The Harder They Fall: Fight Night at The Cosmopolitan
By Sunset Thomas at ringside (May 9, 2011) Doghouse Boxing ( All Photos © Amelia Lukiman)
When the ring-wag announced that Junior Middleweight Carlos Molina hailed from the Windy City—Chicago, Frankie Gambino howled, “Hey, Las Vegas is the Windy City!” and on this night Frankie was right on the mark—he’s such a wiseguy…

And though the wind did blow with gusto it didn’t put a damper on the triumphant debut of Vegas’ newest boxing venue The Boulevard Pool at the Cosmopolitan Hotel/Casino.

Frankie was singing “Up On The Roof” by The Drifters while Chris Rincon and Mathew Spindler were pouring us shots of John Jameson with beer backs while young hotties were showing back and it was a party—Viva Las Vegas style!

The scene around the Boulevard Pool at the Cosmo was festive and the place lent itself to a hip-style boxing–bash—the perfect venue for a Squared-Circle event (with not a square in the house). And though the card featured no “big” names the crowd did—Ernie Shavers, Christy Martin, Nonito Donaire and ESPN—with my guy, Teddy Atlas at the helm!

I love heavyweights and when Ken “One Tough Indian” Frank mixed it up with Cuban Glendy Hernandez I was leaning forward in my ringside seat. What a parallel universe. Glendy was cut, a fine specimen of male musculature while Frankie said of Frank, “The guy looks like he’s eaten a few Franks!” But Kenny was chuckin’ body shots at the Cuban Missile Crises and, he was wearing him down. And even though Glendy took a deserved unanimous decision, the fight was everything you want from a couple of big guys—a gutsy, in-close slugfest.

As for the Main Event, Carlos Molina put a pasting to Brooklyn bad-boy Allen Coyers. I thought the fight shouldn’t have been stopped in the 7th Round. Hey Coyers wasn’t hurt but he was moving in that direction—but erring on the side of caution is a good thing in our sport and so even Frankie agreed that there was no beef to be had with referee Tony Weeks.

Having a new venue in town, of course, adds to the “Fight Capital of the World” status of Las Vegas. But it also means another boxing promoter on the scene—in this case Leon Margules, a man with a sweet pugilistic pedigree.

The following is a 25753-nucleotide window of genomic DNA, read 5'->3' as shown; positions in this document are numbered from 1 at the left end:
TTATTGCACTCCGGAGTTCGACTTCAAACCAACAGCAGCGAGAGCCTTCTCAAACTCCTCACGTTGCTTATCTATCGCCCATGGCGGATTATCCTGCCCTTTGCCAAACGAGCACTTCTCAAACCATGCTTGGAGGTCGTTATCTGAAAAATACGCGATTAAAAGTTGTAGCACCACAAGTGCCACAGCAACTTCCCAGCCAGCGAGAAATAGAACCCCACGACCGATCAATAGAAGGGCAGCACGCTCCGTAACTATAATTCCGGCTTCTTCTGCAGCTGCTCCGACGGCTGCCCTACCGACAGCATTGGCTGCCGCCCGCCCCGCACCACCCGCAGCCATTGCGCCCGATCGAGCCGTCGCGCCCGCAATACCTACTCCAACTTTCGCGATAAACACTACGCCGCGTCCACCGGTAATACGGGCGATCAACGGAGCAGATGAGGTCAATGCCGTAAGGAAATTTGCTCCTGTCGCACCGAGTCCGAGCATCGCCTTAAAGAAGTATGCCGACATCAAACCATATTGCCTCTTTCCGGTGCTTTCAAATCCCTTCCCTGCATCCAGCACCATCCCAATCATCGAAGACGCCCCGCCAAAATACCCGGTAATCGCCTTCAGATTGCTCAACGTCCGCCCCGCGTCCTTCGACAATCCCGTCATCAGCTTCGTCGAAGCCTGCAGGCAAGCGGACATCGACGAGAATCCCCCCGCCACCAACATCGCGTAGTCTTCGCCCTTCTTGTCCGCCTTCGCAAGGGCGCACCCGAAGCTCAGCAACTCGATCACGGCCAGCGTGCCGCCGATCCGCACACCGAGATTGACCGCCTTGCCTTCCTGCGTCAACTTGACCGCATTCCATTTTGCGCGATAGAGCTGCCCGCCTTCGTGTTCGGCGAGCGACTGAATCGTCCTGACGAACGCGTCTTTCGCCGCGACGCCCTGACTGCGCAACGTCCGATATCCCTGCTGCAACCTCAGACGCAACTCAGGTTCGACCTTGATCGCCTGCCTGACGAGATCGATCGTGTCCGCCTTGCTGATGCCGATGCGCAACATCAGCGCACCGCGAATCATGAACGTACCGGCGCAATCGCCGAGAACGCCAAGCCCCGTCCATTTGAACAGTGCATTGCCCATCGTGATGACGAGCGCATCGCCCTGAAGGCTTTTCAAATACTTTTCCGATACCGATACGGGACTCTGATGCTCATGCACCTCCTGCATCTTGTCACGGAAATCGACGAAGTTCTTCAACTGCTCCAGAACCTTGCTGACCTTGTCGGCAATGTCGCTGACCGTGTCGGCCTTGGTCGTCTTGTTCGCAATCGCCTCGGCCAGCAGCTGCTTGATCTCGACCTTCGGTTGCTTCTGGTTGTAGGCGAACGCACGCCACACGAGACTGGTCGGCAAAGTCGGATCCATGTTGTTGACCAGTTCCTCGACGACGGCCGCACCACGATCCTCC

“Hey, this guy was a barrister baby,” that Frankie is sooo poetic. “He was the attorney for the Cuban Heavyweight Jorge Luis Gonzalez when he defected from Cuba to the U.S. in 1992. Gonzalez went on to fight Riddick Bowe in 1995 at the MGM Grand.

To loyal readers of Dog House Boxing, I hope you’ll all go to and search for Anatomy of an Adult Film, that’s my book—it’s doing well. Anatomy of an Adult Film is a fast-paced read and a sexy romp—I’m sure you’ll love it!
The Hard-boiled murder/mystery novel
Death’s Green Eyes….

“Margules’ ties with the Cuban boxing world have remained tight. He started Team Freedom Promotions, which repped Cuban fighters who made their way to freedom’s shores, which is why he has a sizable stable of guys like super featherweight Rances Barthelemy (who improved his record to 12-0 on fight night, with a second-round TKO of Rynell Griffin).”

Frankie waxes something less than poetic when he gets into the whole Cuban/Communist boxing schematic.

 “Hey, boxing has always been a means to an end—a way out of the dumps so to speak. Back in the day you had your Jewish, Irish and, of course, Italian fighters—a bunch of immigrants looking to make a tough buck—an honest buck—but a tough one. The blacks fought for the same reasons, Latinos—you name it. So what’s the inspiration for a Cuban fighter? I never got it. Just so you can ride with that kook Castro in a parade? No future. They had to get to the USA. Hell, if they just wanted to beat people up they could have joined the police force down there!”

Frankie’s kind of harsh, but he also makes sense—he’s old school that way…

So anyways, Margules helped these Cuban two-fisted defectors turn pro and make a living. He went on to represent the Florida Seminole tribe and their Seminole Warrior Boxing promotional company before buying them out in 2009. This guy knows his way around the fight game.

Margules is also a man with the integrity to know that a main-event, despite being the icing on any fight card, is still only one fight. The card at the Cosmopolitan was loaded with fighters having winning records going against opponents with winning records—which is not always the case of an undercard—but which explains the amount of quality boxing we witnessed at the Boulevard Pool on April 29th.

Margules has found himself a venue and will become a valuable asset to the Vegas fight scene. As for the Cosmopolitan, I’ve got to say the PR guy Alex Acuna provided me with everything I needed—answered phone calls and emails promptly. And Amelia Lukiman (an associate of Alex) was there for us when Frankie got us lost in the cavernous Cosmo. I mean it was our first time there and it’s an eyeful—the chandelier alone is a Vegas style 7th Wonder of the World. And the young, hip crowd had Frankie rubbernecking—turning his head until he resembled Linda Blair in the Exorcist. So anyways, we got mixed up and Amelia came for us and led us to our seats.

On a final note, I’d be remiss if I didn’t mention the large electronic Cosmo billboard/marquee that overlooks the Strip. They actually simulcast the action right there for all to see—something right out of Times Square but right here in the heart of Sin City!


Loyal DoghouseBoxing readers please check out my book (Anatomy of an Adult Film) and my cohorts hard-boiled murder/mystery novel—Death’s Green Eyes….

To find out more on Frankie Gambino
- Please click the link: 
The Harder They Fall: How I meet Frankie Gambino.

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